No detectable difference was measured in clinical effects when two generic antiepileptic drugs were tested among patients, results from a study has shown. The findings are published in The Lancet Neurology.
Approved generic products are required to have the same active ingredient as the brand name product but many wonder if switching between generic products could pose an issue for those who require control of a severe, chronic condition. Earlier studies offered contrasting opinions on the risks invovled when switching between generics.
Michael Privitera, MD, professor at the University of Cincinnati Neuroscience Institute, and colleagues tested 2 generic lamotrigine products in a double-blind study, 1 of 3 studies in the FDA-funded EQUIGEN program. Lamotrigine is an antiepileptic indicated as adjunct in partial seizures, Lennox-Gastaut syndrome, or primary generalized tonic-clonic seizures in adults and children. It is also indicated for conversion to monotherapy in adults with partial seizures who are on carbamazepine, phenytoin, phenobarbital, primidone, or valproate as a single antiepileptic drug.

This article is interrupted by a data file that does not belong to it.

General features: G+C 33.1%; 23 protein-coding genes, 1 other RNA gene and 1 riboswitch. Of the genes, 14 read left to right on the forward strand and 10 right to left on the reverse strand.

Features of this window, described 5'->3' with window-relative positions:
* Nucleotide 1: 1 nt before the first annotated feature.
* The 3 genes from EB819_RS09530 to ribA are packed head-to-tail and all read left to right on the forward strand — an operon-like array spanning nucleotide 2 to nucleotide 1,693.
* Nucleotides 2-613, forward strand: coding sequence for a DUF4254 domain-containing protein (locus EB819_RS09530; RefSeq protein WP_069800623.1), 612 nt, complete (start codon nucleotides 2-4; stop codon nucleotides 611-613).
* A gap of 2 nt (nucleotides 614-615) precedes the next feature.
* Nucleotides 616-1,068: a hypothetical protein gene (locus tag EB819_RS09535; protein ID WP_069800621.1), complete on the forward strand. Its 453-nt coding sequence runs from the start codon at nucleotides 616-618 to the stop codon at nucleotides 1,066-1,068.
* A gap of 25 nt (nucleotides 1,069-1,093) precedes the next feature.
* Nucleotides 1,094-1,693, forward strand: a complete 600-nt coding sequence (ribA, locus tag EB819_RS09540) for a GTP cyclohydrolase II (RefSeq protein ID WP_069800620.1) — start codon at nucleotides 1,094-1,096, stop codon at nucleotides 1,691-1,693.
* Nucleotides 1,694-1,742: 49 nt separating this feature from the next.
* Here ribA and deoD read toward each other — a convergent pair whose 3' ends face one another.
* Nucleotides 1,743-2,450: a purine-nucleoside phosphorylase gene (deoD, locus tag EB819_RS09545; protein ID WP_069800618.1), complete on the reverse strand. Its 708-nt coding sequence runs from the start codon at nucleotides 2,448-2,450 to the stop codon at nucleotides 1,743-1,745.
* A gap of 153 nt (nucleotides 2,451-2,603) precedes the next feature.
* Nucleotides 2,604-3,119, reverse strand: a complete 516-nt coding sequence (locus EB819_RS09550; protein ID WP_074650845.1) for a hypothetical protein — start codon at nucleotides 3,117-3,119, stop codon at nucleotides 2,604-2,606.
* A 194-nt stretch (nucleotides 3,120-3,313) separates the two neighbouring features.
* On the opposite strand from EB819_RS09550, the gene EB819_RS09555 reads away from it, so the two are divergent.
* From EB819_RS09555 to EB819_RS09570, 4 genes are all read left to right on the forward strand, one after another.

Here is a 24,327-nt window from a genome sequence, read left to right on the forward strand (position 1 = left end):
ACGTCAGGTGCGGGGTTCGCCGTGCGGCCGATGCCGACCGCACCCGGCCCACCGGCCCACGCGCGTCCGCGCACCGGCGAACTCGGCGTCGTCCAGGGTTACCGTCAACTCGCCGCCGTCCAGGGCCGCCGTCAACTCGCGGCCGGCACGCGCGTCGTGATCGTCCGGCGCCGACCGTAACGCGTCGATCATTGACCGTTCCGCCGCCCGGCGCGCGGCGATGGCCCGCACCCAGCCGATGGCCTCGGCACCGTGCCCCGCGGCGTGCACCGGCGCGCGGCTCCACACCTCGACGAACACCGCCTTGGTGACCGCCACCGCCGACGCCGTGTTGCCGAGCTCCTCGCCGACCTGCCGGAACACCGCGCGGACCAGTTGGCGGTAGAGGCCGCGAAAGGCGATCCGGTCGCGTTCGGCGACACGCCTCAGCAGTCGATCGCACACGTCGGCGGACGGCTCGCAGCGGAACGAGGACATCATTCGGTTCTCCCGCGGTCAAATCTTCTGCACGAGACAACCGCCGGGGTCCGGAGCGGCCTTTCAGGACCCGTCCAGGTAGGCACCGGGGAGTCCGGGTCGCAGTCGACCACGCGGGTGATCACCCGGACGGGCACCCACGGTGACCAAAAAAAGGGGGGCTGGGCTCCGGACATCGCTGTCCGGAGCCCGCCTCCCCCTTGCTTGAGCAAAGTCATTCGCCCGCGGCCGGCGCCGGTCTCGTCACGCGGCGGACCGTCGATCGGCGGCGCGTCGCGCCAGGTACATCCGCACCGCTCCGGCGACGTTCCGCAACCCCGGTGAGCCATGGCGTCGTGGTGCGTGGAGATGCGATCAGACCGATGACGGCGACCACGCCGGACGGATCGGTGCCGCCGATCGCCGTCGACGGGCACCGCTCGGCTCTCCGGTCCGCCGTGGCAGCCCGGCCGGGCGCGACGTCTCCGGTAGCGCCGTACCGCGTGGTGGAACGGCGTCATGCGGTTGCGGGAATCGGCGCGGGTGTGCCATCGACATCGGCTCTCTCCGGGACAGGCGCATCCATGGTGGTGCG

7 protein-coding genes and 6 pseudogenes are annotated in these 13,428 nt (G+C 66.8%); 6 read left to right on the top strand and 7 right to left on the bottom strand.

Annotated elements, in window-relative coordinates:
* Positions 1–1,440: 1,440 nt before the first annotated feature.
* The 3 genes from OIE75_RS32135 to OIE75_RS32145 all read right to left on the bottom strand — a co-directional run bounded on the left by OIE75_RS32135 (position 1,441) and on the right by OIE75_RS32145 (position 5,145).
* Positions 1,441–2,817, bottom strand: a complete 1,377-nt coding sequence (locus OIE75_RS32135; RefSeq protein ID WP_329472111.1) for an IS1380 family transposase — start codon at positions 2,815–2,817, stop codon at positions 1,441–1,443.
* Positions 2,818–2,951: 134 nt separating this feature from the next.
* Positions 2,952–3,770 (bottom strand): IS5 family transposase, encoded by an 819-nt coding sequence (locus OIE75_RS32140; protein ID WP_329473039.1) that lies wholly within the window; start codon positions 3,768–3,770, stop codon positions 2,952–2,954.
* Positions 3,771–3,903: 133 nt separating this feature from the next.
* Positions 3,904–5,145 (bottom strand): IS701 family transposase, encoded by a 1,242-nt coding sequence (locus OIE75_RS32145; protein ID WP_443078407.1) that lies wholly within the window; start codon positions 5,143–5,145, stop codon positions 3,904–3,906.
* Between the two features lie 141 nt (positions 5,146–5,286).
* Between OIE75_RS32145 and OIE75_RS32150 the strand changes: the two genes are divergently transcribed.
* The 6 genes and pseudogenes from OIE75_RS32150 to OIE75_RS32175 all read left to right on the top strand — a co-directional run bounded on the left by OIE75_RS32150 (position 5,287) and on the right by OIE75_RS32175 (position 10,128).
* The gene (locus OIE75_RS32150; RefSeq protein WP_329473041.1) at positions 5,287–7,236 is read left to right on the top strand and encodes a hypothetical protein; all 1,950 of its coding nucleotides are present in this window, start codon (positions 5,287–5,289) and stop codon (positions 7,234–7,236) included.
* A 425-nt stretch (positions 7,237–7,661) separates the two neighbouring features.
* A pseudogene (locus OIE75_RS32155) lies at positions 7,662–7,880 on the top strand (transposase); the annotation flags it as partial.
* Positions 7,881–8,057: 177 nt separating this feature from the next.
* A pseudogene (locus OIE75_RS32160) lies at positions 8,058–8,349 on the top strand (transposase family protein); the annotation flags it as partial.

Researchers evaluated 35 adults with epilepsy who were currently taking lamotrigine and studied long-term dosing using 2 currently available generic antiepileptic drugs. Patients were switched from 1 generic to the other during the trial duration. The study included patient diaries, electronic medication monitoring and tablet counts to maintain adherence levels to almost 100%. The data showed as long as patients adhered to their treatments, the 2 generic products did not show any difference in their bioequivalence.
Some factors that may explain the previous inconsistencies include the “nocebo” effect, where both clinicians and patients expect the generic product to be inferior with a reduced therapeutic effect. A single-dose study of the same generic lamotrigine product is in progress to confirm the findings from this study.
Dr. Privitera stated,”[…] it should give increased confidence to both clinicians and patients that existing regulations are providing generic drugs that can be safely substituted, even in cases where medicine is life-saving. Patients can now feel safe about substituting generics (of their antiepileptic drug) without concerns of interactions or undesired effects.”
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